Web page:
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Tribulations of Captain Brown
Captain Charles Wetherby Gelett
Gelett was a retired sea captain who commanded the mission
ship Morning Star, which frequented the Hawaiian Islands.
The following excerpt was taken from his autobiography, A
Life on the Ocean.)
Brown and the Lava Flow of 1868
here recount a story of the Hawaiian earthquake of 1868,
that was as remarkable as any that came to my notice. On
the south slope of Mauna Loa lived Captain Brown and his
family – wife and several children. He had one of the finest
ranches on the Island. He had built a large and handsome
stone house and had well-kept and luxuriant grounds, and
from every appearance was pleasantly located for the balance
of his life. But he had not calculated that he was living
over a boiling volcano, that was more than likely to seek
a vant hole some day.
earthquake tremors continued several days. During those days
at times when the human body could not feel the seismic waves,
water in a goblet was constantly agitated.
the ground would give a sudden jerk, upsetting furniture.
Brown and family, fearing their house might fall down, moved
out in the yard; and it was well they did, because shortly
after they had vacated the house, an earthquake with more
jerk than any preceding ones, threw out of the house wall
the under stones, causing the whole structure to collapse.
Brown and the Lord
Brown was a very profane man, and when the house fell down,
he said to his wife, “The Lord can’t get it any
move back into the house.” Before he could reach the
ruins of his house, however, there was another and still
shock, which scrambled the ruins, and turned the cook stove,
which they had moved out into the yard, bottom side up.
old captain said: “The Lord has done his utmost now.” But
hardly had they righted the stove when there was a flash
of light that nearly blinded them, and they could hear and
feel the surging of the lava under their feet.
all possible speed Captain Brown and his family fled to a
hill not far distant, and gaining its top and looking back,
they saw a stream of livid lava pouring from a rent in the
ground not many rods above the spot where their beautiful
house stood only a few hours before.
were in a place of safety, if there was any safety for them,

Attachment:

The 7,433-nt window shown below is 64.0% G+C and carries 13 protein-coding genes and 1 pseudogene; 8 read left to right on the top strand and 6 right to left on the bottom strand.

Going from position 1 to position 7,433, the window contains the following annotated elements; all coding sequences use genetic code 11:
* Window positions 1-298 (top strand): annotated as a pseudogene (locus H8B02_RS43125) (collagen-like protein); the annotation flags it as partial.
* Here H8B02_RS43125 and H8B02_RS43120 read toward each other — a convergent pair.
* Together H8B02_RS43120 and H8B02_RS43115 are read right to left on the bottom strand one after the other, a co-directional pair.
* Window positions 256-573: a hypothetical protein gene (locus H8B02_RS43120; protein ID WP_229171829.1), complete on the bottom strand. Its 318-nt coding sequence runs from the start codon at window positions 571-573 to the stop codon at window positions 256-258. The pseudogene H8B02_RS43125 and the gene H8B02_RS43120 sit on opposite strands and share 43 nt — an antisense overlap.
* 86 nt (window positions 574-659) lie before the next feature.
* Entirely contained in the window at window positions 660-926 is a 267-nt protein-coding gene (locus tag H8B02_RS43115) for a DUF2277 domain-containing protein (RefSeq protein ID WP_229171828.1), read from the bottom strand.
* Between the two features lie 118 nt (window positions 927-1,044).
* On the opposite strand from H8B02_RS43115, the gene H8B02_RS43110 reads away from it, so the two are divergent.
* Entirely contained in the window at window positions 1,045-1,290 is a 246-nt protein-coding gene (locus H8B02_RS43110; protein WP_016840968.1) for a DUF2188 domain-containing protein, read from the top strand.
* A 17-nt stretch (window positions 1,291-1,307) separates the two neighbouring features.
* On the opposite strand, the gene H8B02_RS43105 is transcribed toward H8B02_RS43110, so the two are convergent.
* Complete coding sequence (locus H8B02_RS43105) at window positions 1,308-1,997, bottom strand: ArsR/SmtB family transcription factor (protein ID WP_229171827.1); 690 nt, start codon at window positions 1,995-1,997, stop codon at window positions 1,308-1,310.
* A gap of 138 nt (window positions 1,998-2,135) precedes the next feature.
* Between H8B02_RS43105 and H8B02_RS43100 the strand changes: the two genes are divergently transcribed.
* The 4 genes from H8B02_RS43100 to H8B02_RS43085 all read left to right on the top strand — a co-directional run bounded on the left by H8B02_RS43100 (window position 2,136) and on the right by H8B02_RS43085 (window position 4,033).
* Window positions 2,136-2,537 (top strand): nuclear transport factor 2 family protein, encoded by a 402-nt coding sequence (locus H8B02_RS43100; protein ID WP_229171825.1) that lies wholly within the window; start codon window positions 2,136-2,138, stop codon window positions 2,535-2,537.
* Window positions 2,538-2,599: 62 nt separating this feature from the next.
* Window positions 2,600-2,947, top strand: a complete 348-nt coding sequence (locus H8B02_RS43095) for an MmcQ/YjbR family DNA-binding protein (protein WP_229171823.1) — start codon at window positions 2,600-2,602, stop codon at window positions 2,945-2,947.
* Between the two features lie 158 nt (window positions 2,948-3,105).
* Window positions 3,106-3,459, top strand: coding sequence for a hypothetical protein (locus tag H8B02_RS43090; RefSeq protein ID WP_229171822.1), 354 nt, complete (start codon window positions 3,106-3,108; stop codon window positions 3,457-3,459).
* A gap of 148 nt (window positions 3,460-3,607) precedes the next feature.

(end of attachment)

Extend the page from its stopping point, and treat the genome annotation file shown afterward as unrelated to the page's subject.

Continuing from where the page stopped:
and with uncontrollable fascination they watched the red
river pour down the hill, and over the ruins of their home, over
their beautiful ground, and on down towards the sea.
Destroyed by the Lava
Brown afterwards told me that the next day, making his
way back to his ranch, he saw a total of several hundreds
of cattle scattered about on little hills that were surrounded
by the lava. the lava kept rising higher and higher, and
one by one the poor cattle were crowded off into the firey
animal disappeared there would be a puff of smoke, and while
he yet watched, the last animal in sight disappeared.
time before the earthquake, a daughter of the Brown family
died, and was buried on the ranch. Saying no child of his
should rest in such a grave, the old Captain, with the help
of a couple of laborers, set to work to uncover the grave
and to remove the body to a regular cemetery.
time of the earthquake Captain Brown had a pet horse staked
out in front of the yard. He supposed as a matter of course
that this horse had perished with the other stock. So what
was his surprise, more than a month after the catastrophe,
to find the horse grazing up in the hills. The animal still
had a piece of rope around his neck, but his coat of hair
was nearly all burned off.
lava had poured from a new fissure in the slope of Mauna
Loa, nearly three miles long, and ten miles from the ocean.
It spread over the entire distance to the ocean, and extended
the shore line an eighth of a mile out into the sea.
Lava Flow to Flood
Brown, heaping maledictions upon the islands, removed his
family to Washington Territory, and settled upon a ranch
there. I met one of his daughters in San Francisco years
afterwards, and from her, and from other sources, I learned
that during a river freshet, Captain Brown’s house was swept
away, and one of his daughters only escaped drowning by the
heroic efforts of a young man, who afterwards married the
girl whose life he had saved.
to some of their descendants, James Parker saved Edith
Brown from the flood and later married her.]